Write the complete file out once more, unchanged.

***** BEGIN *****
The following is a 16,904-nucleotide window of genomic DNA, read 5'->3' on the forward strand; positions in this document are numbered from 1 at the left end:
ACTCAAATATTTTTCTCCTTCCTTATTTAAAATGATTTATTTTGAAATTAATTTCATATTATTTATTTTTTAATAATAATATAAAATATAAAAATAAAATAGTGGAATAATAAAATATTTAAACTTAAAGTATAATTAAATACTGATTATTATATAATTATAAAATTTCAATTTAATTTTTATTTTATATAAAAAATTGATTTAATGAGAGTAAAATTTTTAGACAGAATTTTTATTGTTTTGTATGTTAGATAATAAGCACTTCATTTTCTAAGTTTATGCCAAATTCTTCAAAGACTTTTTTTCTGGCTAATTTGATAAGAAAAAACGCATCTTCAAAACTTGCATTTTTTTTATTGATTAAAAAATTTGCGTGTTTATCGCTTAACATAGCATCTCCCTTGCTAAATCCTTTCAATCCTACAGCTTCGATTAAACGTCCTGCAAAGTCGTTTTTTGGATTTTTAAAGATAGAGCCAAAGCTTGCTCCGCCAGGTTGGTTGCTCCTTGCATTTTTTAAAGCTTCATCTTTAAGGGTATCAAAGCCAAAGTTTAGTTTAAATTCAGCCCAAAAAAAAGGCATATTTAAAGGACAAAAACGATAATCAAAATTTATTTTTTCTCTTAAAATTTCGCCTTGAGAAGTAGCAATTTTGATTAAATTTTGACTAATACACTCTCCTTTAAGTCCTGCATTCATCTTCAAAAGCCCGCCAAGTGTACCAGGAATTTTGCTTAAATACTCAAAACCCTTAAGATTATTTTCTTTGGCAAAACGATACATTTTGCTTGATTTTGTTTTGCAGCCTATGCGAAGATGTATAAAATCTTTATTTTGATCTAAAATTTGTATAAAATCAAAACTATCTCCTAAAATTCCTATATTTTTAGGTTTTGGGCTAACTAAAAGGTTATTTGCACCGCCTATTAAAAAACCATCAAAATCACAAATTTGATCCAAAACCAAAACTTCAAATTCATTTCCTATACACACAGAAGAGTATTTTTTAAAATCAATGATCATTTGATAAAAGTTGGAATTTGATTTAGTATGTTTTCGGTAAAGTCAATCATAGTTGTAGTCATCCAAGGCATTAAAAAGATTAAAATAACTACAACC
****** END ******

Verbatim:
The following is a 16,904-nucleotide window of genomic DNA, read 5'->3' on the forward strand; positions in this document are numbered from 1 at the left end:
ACTCAAATATTTTTCTCCTTCCTTATTTAAAATGATTTATTTTGAAATTAATTTCATATTATTTATTTTTTAATAATAATATAAAATATAAAAATAAAATAGTGGAATAATAAAATATTTAAACTTAAAGTATAATTAAATACTGATTATTATATAATTATAAAATTTCAATTTAATTTTTATTTTATATAAAAAATTGATTTAATGAGAGTAAAATTTTTAGACAGAATTTTTATTGTTTTGTATGTTAGATAATAAGCACTTCATTTTCTAAGTTTATGCCAAATTCTTCAAAGACTTTTTTTCTGGCTAATTTGATAAGAAAAAACGCATCTTCAAAACTTGCATTTTTTTTATTGATTAAAAAATTTGCGTGTTTATCGCTTAACATAGCATCTCCCTTGCTAAATCCTTTCAATCCTACAGCTTCGATTAAACGTCCTGCAAAGTCGTTTTTTGGATTTTTAAAGATAGAGCCAAAGCTTGCTCCGCCAGGTTGGTTGCTCCTTGCATTTTTTAAAGCTTCATCTTTAAGGGTATCAAAGCCAAAGTTTAGTTTAAATTCAGCCCAAAAAAAAGGCATATTTAAAGGACAAAAACGATAATCAAAATTTATTTTTTCTCTTAAAATTTCGCCTTGAGAAGTAGCAATTTTGATTAAATTTTGACTAATACACTCTCCTTTAAGTCCTGCATTCATCTTCAAAAGCCCGCCAAGTGTACCAGGAATTTTGCTTAAATACTCAAAACCCTTAAGATTATTTTCTTTGGCAAAACGATACATTTTGCTTGATTTTGTTTTGCAGCCTATGCGAAGATGTATAAAATCTTTATTTTGATCTAAAATTTGTATAAAATCAAAACTATCTCCTAAAATTCCTATATTTTTAGGTTTTGGGCTAACTAAAAGGTTATTTGCACCGCCTATTAAAAAACCATCAAAATCACAAATTTGATCCAAAACCAAAACTTCAAATTCATTTCCTATACACACAGAAGAGTATTTTTTAAAATCAATGATCATTTGATAAAAGTTGGAATTTGATTTAGTATGTTTTCGGTAAAGTCAATCATAGTTGTAGTCATCCAAGGCATTAAAAAGATTAAAATAACTACAACC